Press Center | Freight Shipping Logistics News
Known as the Open Tender System, the rules have come under sharp focus after a Kenyan registered company, Kencor Petroleum Limited, failed to ship in jet fuel throwing the country on the verge of an aviation crisis.
The proposed review will see a mandatory execution of a performance bond for any tender bidder to provide security for the importers and act as a deterrence against negligence.
This comes even as emergency measures were put in place to guard against shortages expected to bite from next Tuesday.
Currently, bidders are just required in the bid documents to name their financiers. Importers are currently charged $2 (Sh170) a tonne a day if they default.
Oil firm, however, say this is negligible and want the penalty increased to at least $10 (about Sh850). A tonne has 1,180 litres.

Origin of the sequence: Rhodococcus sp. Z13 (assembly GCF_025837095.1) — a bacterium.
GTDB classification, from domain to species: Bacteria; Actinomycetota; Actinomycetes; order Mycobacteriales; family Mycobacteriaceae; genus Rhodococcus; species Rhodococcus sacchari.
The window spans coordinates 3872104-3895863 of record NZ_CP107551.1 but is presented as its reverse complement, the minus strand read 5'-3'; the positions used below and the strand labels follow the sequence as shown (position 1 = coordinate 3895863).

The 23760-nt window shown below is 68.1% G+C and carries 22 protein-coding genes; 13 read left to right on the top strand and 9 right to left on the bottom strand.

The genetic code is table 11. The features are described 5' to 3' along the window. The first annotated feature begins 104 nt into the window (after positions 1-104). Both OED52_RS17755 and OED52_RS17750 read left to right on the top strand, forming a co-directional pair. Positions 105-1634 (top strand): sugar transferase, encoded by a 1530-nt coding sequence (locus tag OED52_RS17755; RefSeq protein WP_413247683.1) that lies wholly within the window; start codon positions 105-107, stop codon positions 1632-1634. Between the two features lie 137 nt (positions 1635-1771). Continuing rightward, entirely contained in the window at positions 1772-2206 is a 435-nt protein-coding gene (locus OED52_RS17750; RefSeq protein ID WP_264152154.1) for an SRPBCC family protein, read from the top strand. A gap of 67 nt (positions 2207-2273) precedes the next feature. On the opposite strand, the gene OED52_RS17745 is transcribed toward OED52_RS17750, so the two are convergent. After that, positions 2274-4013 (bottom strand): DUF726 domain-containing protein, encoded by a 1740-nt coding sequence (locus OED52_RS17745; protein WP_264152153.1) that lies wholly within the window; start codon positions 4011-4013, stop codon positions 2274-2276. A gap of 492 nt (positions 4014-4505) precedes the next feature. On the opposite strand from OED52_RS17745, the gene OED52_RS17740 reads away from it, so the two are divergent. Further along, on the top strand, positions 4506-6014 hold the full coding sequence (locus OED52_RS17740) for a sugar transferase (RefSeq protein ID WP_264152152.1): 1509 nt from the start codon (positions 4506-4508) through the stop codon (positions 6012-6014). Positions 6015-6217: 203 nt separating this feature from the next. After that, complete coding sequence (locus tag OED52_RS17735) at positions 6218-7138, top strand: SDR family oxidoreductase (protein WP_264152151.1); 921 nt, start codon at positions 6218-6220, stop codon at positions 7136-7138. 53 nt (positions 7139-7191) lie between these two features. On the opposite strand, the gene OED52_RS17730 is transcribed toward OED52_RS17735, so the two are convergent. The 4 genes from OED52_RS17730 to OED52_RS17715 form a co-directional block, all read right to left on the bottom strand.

Kencor was expected to deliver some 52,239 tonnes of jet fuel known as Jet A1 between June 12 and 14 but failed to do so saying “it encountered problems at the port of loading”.
The oil firm has no known retail network in Kenya but is permitted by the Energy Regulatory Commission to deal in imports, exports and wholesale business.
It has been in business for the past three years. “They delivered nine cargoes last year, one cargo in 2012 and three so far in 2014”, said an industry executive who requested anonymity.
Three years ago, state-owned National Oil Corporation of Kenya botched imports of diesel into the country after which consumers were forced to shoulder a $10 million (Sh88 million) following procurement of emergency and costlier supplies in mitigation.
KenolKobil, Kenya’s second biggest oil firm and Gapco will each ship in a parcel to fill in the anticipated deficit. The pair, along with Galana Oil and Gulf Energy are regular winners for OTS tenders held monthly.
On Monday, the Mombasa- Nairobi line was shut to other products to await pumping of expected fresh supplies next Tuesday to Nairobi where the shortage was set to start biting.
PARASTATAL heads who signed the Mombasa port community charter risk being sacked if their agencies do not deliver on the contents of the new entity. The charter signed between the government and the private sector aims at improving the movement of cargo from the port into hinterland